Part II, Chapter 2: Two-Faced Traps and Lucky Scrapes
“All genuflect.” Induro bore the passage of time on his ample belly.
Two under-acolytes swung bronze-handled double doors to admit pink-clad novices who cast white tulip petals to the winding carpet. When a drummer tapped pip pop pom pop pip pom, harpists and flutists played the opening strings of the uplifting hymn “Day Mothers All.” Three girls in white gowns lifted the train of Mother Alyana’s ceremonial red robe,
Tilonus was dressed in his black formal uniform, as well as a scarlet silken cape, black velvet gloves, epaulets of gold braid, and his ceremonial saber with ivory hilt and gold-plated cross guard and pommel. While he exuded opulence and confidence at the start of the hymn, they continued through all eight holy sestets—rhymed quatrains stacked on rhymed couplets, all in dactylic hexameter—and 576 sung syllables later, Cjantosk’s former Captain of the Guard seemed to sweat double, not only the thick perspiration that greased the lines of his face and clumped in his armpits, but his buttons, cuff-links and sword hilt moistened by the palms of his hands. The trial was about to begin. Not that Tilonus was on trial—he was the plaintiff, though reluctantly put up to it by the Prince. Forgiving Mother Alyana the lese majeste that occurred before her divine appointment would not set the right precedent. On the other hand, if he pursued it to its bitter end, forcing the Corunan matriarch to state in plainly understood words that their faith was above the King’s law, the Prince could take the self-evident treason before his father.
Since Coruna’s law co-ruled with the Kings’ law in Cjantosk, and each of the Twofold Courts held court at their own times, in their own places, and with equal primacy, every Cjantoskan royal and noble would like to revoke the age-old custom. Though a plaintiff would have had protection in the King’s court, the Mother might visit punishment on plaintiff and defendant at once, or the divine scrolls might prefer the apparently wicked defendant to the evidently innocent plaintiff, and Tilonus very much felt himself at the mercy of monastic dogma. Religious axioms often went unchallenged in either court, so goodness and kindness had little stock in Cjantosk compared to religiosity and zealotry. While Tilonus aspired not to be good, he believed moral obedience, not the approval of the goddess, the rightful ambition of the common man. Until peasants sought to please their human betters, goodness, kindness, and the other trappings of civilization would be at a low premium in Cjantosk.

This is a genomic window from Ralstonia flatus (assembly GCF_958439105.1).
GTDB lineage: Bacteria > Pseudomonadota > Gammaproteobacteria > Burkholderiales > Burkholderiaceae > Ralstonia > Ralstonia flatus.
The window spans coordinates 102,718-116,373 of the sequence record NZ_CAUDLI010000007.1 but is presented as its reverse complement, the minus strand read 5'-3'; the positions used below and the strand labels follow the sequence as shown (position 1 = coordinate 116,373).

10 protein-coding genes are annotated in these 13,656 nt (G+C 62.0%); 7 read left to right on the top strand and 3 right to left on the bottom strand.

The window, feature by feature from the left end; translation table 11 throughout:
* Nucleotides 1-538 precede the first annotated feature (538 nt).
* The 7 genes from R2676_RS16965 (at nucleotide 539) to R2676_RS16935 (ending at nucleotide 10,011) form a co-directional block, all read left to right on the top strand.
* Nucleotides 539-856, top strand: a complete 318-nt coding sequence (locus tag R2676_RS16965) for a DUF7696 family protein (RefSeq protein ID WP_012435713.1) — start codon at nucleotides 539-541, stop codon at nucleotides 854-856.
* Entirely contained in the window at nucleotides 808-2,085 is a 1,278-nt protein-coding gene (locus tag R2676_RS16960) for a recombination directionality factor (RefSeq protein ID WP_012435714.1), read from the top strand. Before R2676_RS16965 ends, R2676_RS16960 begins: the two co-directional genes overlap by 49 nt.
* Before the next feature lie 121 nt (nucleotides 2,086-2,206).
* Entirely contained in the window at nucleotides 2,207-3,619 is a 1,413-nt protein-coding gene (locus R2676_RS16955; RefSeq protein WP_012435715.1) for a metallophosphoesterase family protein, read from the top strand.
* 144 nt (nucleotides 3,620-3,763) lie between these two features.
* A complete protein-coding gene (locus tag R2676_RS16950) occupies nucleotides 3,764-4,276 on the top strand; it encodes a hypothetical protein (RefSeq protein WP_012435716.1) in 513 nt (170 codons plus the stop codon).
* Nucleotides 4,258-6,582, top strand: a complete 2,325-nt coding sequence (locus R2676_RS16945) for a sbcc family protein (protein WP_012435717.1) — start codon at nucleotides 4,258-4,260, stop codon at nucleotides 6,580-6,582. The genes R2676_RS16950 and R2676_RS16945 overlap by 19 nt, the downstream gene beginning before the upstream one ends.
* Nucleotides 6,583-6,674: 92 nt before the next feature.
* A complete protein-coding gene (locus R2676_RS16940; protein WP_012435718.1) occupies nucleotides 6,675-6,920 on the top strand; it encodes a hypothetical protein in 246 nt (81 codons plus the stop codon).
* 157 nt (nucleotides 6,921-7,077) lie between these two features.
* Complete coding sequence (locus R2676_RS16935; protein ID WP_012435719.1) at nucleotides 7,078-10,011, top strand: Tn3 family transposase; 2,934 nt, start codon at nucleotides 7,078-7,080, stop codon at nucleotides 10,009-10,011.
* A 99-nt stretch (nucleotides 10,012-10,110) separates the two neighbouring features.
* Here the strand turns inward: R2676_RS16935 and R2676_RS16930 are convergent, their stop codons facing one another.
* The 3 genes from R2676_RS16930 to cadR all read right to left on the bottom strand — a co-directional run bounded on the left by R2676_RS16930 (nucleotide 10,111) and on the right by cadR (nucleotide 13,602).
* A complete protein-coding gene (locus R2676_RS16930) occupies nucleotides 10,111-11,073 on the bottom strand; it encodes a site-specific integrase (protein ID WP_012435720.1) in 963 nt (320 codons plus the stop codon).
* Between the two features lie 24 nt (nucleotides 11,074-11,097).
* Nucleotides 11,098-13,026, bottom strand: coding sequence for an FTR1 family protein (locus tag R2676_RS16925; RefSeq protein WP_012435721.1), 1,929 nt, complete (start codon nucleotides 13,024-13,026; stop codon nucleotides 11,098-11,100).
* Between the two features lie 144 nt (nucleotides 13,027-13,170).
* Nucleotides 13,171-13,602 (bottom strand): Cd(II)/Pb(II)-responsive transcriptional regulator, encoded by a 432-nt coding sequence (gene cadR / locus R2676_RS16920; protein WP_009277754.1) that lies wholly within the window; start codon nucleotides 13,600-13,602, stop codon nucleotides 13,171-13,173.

To one unfamiliar with the butcher’s daughter as she had been, you might think Alyana twice her age, for not only was her youthful form covered head to toe, but her head was coiffed in a hood that covered brow, cheekbones, and chin, with only a triangle cut away to reveal eyes, nose, and mouth. As the last ten women that held the holy throne ran to gray, Alyana’s bright red hair might have mocked the exalted office. That said, her blazing, unkempt eyebrows were unrestrained, and those tiny shocks of red contrasted with the grayed heads next to her, as she sat nearly shoulder to shoulder with Induro, Menelas, and Vania. Eleita was not yet gray, but her face was lined with the stress of her new position as the librarian, and perhaps the grief of an unfulfilled vow.
Tilonus steeled himself to his unpleasant task. No matter how many layers and wrappings they threw on her, Alyana would remain the ill-mannered hooligan that owed her rank to being in the right place at the right time.
“Sacred Scribe, tell our brethren of the case tried today.”
“Holy Mother, this is Captain Tilonus vs. Under-acolyte Alyana.”
Tilonus made a long show of clearing his throat and coughing, so that it was impossible for Menelas to proceed with the matter before them, though he assayed it three times, and each time was interrupted by another rasping hack of displeasure or sarcastic harumph.
“Holy Mother, the plaintiff wants to speak.”
“Is that so, Captain?”
“Yes, Holy Mother. As I am well aware of your promotion in the monastery’s ranks, these charges that assume a different legal identity from the one I hold responsible are a ridiculous subterfuge.”
“You mean myself?”
“Indeed. Since under-acolyte Alyana has become Mother Alyana, I would be as much a fool to prosecute a fiction as I would be to tender a case against a past plaintiff, rather than the present.”
“You labor under misconceptions. The monastery has no rank and file, as we are all sisters and brothers serving Coruna.”
“And some sit in better chairs,” Tilonus’ cough had dried into a raspy titter.